On October 27, Financial News sat down with former UK chancellor Philip Hammond for a live discussion about all things crypto and politics. Now an advisor with crypto custodian Copper, Lord Hammond describes why institutions are diving into blockchain, what the future holds, and why politicians need to up their game.
Our conversation has been edited for clarity and brevity.
Why move to crypto?
During my term as chancellor, we thought carefully about what the post-Brexit world would look like. It changed the way London could operate.
I definitely feel that the solution to this puzzle is that London, post-Brexit, should be willing to take fewer risks, be a leader in implementing new technologies, new products, new business ideas, in order to ensure that we have something to offer, which are always partners in The EU is still involved in London – But many of them may like to break away and do their own thing – and give us some underpinning of the claim that London will remain a global financial center.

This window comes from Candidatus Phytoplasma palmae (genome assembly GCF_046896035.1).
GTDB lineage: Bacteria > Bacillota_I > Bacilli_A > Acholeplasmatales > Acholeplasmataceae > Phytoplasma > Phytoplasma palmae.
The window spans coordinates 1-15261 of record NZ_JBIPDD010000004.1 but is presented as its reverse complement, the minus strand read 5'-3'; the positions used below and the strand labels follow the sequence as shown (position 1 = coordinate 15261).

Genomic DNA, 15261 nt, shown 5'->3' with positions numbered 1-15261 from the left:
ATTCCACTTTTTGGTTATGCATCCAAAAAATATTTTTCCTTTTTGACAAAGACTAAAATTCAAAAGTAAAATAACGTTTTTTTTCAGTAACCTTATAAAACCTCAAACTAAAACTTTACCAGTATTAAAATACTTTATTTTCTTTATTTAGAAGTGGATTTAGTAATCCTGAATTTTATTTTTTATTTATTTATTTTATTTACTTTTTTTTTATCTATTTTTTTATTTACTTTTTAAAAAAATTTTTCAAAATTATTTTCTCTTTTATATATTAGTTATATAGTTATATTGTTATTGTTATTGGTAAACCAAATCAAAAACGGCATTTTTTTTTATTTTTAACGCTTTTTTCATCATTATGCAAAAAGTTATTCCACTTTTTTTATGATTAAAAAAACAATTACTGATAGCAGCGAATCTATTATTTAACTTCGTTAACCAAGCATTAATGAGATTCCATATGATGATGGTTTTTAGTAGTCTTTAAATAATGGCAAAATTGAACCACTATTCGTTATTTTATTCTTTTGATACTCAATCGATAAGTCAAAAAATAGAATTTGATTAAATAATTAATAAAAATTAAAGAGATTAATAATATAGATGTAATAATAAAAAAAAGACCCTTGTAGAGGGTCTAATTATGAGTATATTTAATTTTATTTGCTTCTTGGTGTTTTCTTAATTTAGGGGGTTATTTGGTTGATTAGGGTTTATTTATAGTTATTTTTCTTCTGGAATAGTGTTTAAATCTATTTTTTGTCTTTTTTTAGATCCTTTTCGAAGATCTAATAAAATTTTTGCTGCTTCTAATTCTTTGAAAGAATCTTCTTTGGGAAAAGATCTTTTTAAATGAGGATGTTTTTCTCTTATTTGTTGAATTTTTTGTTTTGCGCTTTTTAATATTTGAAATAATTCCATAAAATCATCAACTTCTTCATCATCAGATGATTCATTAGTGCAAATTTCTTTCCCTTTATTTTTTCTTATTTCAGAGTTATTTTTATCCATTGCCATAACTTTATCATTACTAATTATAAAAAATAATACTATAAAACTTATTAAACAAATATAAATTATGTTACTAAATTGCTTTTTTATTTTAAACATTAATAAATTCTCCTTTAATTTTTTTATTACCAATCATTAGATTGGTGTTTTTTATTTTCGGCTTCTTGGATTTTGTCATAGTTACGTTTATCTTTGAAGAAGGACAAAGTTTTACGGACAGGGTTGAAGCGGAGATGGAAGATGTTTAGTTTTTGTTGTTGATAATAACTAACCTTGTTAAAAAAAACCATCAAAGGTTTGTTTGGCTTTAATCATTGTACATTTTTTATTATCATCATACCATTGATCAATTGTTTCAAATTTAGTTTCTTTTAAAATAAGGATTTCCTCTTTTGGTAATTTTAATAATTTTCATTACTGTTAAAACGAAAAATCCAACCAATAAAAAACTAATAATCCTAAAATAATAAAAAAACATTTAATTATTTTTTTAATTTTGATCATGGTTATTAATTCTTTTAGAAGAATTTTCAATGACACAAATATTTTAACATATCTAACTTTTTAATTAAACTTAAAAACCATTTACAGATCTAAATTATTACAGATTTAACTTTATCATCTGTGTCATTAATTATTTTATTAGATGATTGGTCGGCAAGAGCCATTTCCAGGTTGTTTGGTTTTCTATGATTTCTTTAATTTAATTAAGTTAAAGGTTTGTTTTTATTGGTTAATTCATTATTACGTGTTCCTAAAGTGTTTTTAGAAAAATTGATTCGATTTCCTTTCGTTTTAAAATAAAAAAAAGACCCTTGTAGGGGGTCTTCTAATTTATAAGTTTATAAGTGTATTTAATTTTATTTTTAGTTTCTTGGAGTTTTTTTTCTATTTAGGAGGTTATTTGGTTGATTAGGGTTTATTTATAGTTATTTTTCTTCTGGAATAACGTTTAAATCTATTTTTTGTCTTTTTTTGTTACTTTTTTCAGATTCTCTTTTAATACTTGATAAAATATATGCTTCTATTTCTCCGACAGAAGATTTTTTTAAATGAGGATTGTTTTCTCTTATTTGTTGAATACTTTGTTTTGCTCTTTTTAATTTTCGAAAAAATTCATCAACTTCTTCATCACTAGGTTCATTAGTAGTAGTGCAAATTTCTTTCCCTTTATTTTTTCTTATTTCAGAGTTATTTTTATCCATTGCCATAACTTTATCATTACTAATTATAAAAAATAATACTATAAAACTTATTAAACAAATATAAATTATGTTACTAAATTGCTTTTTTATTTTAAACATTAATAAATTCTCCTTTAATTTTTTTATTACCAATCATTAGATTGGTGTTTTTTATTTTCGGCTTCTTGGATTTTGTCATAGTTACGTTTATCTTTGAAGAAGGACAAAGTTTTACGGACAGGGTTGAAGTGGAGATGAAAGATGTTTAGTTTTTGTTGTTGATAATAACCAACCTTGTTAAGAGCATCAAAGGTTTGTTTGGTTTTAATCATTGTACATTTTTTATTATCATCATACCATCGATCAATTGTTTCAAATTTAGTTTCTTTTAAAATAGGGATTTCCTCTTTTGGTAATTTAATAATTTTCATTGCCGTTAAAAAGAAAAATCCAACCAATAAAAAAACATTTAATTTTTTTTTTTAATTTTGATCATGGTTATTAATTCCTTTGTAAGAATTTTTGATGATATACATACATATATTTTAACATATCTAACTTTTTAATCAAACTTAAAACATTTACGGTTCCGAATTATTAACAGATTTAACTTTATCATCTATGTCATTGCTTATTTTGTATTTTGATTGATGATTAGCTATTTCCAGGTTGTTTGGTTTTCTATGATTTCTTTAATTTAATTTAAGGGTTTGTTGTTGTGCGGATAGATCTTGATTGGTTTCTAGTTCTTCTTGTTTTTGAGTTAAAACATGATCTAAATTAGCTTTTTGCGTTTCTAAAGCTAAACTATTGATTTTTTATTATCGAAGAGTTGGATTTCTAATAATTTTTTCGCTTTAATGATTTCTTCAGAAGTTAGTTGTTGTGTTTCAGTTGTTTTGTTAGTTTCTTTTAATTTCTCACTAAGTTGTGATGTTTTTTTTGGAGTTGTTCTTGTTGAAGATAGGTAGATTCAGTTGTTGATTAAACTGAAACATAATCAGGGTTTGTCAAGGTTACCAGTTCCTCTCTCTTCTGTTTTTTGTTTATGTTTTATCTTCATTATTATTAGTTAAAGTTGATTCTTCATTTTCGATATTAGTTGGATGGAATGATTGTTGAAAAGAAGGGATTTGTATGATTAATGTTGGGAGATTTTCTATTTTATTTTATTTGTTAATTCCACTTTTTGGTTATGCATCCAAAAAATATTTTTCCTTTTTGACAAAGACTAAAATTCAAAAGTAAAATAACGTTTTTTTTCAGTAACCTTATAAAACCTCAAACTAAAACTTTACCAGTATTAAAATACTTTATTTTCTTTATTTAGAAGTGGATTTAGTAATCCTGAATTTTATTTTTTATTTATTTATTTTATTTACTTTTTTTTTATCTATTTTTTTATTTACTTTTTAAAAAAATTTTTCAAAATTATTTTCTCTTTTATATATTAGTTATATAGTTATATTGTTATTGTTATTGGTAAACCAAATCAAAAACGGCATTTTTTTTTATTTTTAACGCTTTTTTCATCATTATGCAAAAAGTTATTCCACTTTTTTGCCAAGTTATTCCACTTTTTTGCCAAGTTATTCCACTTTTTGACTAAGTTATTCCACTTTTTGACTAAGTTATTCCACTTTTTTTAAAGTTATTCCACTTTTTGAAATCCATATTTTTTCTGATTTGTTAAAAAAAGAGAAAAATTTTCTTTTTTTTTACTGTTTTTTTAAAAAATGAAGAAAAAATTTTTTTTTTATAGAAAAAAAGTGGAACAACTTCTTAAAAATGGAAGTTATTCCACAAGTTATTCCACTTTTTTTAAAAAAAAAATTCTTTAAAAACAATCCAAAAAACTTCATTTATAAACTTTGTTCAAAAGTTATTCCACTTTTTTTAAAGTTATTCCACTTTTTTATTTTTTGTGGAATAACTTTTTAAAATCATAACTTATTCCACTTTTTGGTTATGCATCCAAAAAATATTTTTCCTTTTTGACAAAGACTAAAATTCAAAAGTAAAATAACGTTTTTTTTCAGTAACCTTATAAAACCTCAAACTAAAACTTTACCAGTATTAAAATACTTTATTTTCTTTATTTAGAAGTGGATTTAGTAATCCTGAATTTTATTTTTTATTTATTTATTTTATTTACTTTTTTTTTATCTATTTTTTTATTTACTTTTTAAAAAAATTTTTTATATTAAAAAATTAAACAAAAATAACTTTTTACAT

The digitalization of financial services is not only the trading of what are now called cryptoassets, but the digitalization of the entire ecosystem of financial services over time.
How far down the institutional development chain is it, and what is the technology used for?
It is the early stages of school. Of course, you have many financial institutions including banks, hedge funds, asset managers, and family offices that offer the ability to trade crypto assets and hold them securely. It is the current core business that generates cash flow.